COP26: We must shift to clean energy now to avoid another crisis

  • Posted: 06 Oct 2021

In the first blog of our special COP26 series, we explore the current issues within the energy market and what this means for the roll out of renewables in the UK.

The Prime Minister declared a commitment to decarbonise electricity by 2035 this week, which is a hugely welcome step and reflects advice from the Climate Change Committee. We, and the whole industry, stand ready to deliver on this commitment, but we still need the government to remove barriers which remain in the way of a fast and efficient rollout of new solar and wind farms.

There is a huge opportunity to move away from a centralised energy system reliant on fossil fuels to a modern, smart, flexible grid which generates electricity close to where it is used and gives people control over when and how they use it. In order to achieve this, a number of changes need to happen:

  1. National Planning Guidelines will need to be updated further to reflect the climate emergency.
  2. More ambitious targets must be set for onshore renewables, backed up by a further long-term commitment to Contracts for Difference, the government auctions which set a base price for wind and solar.
  3. The energy transformation will involve significant changes to the wholesale market. Prices will need to reflect the cost of capacity (ie the amount of renewables and storage needed to run a zero carbon electricity grid) rather than being artificially tied to the cost of gas generation. In the long term this transformation will enable the consumer to make more informed choices about how they use electricity, leading to lower, more predictable prices.

The cost crisis in the energy sector shows that we need ambitious government targets to increase renewable generation and storage capacity to meet our future energy needs. Gas prices hit a record high yesterday. Fluctuation like this doesn’t come as a huge surprise – it certainly isn’t the first time that the UK has fallen victim to volatile fossil fuel prices and probably won’t be the last if we continue on our current trajectory. Using renewable sources of electricity is the best way to provide the stability we need as they are not subject to the same market issues.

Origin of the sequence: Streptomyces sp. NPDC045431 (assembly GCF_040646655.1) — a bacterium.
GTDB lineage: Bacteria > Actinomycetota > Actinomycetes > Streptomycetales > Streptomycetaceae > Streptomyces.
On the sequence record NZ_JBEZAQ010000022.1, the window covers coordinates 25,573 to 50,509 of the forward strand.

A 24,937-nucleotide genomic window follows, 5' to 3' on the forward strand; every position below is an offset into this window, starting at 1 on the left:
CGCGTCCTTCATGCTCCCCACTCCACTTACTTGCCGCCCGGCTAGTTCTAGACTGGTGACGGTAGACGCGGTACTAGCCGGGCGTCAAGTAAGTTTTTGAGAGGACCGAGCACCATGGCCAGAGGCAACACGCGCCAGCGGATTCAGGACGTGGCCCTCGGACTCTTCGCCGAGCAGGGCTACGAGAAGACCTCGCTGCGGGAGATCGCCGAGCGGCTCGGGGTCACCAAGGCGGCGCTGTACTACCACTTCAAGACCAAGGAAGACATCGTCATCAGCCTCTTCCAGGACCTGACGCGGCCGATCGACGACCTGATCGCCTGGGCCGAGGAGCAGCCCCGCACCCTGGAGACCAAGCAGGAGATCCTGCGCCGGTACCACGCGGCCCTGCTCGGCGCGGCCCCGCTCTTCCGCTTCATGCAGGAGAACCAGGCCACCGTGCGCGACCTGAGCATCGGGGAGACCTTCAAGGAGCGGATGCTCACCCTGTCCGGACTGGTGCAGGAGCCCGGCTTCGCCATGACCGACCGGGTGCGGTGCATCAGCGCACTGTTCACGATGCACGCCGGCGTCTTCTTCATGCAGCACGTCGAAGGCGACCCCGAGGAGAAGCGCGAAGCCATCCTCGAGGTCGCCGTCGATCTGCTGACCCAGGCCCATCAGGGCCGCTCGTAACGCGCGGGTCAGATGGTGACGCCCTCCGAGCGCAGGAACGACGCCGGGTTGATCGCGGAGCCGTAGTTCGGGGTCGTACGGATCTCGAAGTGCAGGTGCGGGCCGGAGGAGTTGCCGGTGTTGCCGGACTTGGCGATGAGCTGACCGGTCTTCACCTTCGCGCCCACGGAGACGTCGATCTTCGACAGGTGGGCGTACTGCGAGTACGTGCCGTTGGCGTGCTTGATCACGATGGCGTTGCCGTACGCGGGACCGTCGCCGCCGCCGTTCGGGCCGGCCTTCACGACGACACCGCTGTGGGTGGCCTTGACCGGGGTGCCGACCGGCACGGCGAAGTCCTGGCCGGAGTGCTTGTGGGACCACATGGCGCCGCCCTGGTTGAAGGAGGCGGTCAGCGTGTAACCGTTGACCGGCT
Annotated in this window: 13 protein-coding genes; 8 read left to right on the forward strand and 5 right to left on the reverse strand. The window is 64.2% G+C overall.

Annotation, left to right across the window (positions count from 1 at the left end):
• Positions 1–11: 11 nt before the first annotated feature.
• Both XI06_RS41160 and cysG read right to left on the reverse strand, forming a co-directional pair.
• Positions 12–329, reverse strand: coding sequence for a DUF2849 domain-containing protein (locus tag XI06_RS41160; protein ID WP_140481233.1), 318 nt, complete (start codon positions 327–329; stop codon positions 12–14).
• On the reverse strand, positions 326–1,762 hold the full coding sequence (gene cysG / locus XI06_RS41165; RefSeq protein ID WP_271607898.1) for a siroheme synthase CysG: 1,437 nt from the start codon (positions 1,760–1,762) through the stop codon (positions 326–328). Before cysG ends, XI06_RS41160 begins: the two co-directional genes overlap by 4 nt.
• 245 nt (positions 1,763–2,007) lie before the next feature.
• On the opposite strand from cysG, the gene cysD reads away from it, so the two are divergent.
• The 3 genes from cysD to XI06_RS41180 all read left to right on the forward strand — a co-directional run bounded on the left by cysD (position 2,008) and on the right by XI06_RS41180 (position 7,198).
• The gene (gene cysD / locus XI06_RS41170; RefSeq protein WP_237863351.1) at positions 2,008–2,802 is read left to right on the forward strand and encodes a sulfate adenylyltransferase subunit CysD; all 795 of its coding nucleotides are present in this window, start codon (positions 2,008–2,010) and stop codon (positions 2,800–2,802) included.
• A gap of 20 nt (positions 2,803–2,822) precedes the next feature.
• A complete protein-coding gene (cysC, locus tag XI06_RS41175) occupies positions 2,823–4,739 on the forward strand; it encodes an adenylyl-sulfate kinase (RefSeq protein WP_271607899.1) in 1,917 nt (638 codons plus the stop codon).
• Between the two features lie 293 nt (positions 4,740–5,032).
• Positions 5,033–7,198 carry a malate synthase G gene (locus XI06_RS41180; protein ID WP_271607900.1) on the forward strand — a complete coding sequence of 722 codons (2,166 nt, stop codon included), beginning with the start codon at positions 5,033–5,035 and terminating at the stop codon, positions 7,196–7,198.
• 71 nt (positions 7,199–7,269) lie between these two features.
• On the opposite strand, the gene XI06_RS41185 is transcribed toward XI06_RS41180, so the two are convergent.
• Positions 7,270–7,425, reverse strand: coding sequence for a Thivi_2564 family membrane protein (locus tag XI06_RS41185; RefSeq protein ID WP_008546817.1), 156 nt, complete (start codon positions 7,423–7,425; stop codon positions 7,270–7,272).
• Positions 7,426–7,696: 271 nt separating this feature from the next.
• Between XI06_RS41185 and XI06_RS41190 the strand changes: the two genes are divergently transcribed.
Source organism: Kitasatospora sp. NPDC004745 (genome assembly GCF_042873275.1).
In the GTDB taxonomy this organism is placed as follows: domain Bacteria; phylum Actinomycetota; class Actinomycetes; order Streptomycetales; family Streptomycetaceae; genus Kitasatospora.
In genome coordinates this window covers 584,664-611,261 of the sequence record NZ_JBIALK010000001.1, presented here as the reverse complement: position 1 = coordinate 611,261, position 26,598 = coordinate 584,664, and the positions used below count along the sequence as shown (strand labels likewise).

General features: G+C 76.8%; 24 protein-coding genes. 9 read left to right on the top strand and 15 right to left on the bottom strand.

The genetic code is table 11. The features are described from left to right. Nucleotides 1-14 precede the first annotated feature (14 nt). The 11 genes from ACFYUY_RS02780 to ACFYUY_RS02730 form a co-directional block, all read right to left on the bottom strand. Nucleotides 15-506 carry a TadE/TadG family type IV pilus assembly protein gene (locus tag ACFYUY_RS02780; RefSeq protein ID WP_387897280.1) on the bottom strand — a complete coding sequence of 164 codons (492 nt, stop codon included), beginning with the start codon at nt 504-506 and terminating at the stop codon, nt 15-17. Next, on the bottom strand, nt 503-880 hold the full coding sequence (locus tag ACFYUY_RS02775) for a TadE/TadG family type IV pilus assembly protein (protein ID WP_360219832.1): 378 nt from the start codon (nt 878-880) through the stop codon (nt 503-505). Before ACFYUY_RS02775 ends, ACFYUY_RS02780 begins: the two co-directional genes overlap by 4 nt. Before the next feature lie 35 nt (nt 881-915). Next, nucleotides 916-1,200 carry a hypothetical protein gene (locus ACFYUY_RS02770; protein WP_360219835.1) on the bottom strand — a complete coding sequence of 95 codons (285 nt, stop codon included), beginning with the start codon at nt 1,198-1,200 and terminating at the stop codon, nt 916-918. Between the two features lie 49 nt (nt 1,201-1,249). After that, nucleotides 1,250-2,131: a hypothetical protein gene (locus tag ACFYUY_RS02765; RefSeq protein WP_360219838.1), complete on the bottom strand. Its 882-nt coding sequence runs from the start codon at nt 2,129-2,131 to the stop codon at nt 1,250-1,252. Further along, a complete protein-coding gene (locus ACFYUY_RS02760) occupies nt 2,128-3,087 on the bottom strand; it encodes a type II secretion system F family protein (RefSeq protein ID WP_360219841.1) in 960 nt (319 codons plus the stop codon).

Renewables are fundamentally different to fossil fuels because the ‘fuel’ - i.e. sunshine and wind - is free. This means costs are stable and predictable as they are dominated by the initial capital expenditure; but these resources are also naturally variable. So, it’s vitally important that we are more conscious with our consumption and invest in technologies such as battery storage, ensuring that we have a flexible energy system that can cope with this variability to balance supply and demand. Countries which scale up their transition to clean energy will be much more resilient to these shocks in future.

At Thrive, we invest directly in the future of the UK energy system. Five new projects were added to our pipeline in 2020 across of a range of technologies including solar, hydro and battery storage, plus the UK’s first deep geothermal electricity generation plant at United Downs in Cornwall, which once constructed will supply clean electricity 24/7. It has also recently reported high levels of lithium in its geothermal waters – a step forward in the race to locally and responsibly sourced, low carbon lithium and an essential component for the UK’s move towards electric vehicles.

We have recently invested in building two battery projects – a 20MW project at Feeder Road in Bristol and a 5MW project outside Milton Keynes. Battery storage projects like these will enable further deployment of wind and solar generation, while our hydro and geothermal projects will provide more baseload renewable electricity. Together these types of technologies will provide the backbone to the resilient, renewables-dominated electricity grid the country needs if we’re to mitigate the worst of the climate crisis.

While the gas supply issues saw the government come together for crisis talks around protecting consumers, it will be interesting to see how it plays into Boris Johnson’s address at the COP26 summit in November. Everything is pointing towards the acceleration of clean energy to end our reliance on fossil fuels, but we will require greater government support to back up headline catching speeches and ensure that we can scale up renewables at the pace and scale needed to reach net zero.

In anticipation of one of the most important climate summits to date – COP26, keep an eye out for our weekly blogs where we’ll be exploring how a net zero energy system will benefit consumers, business and the country as a whole.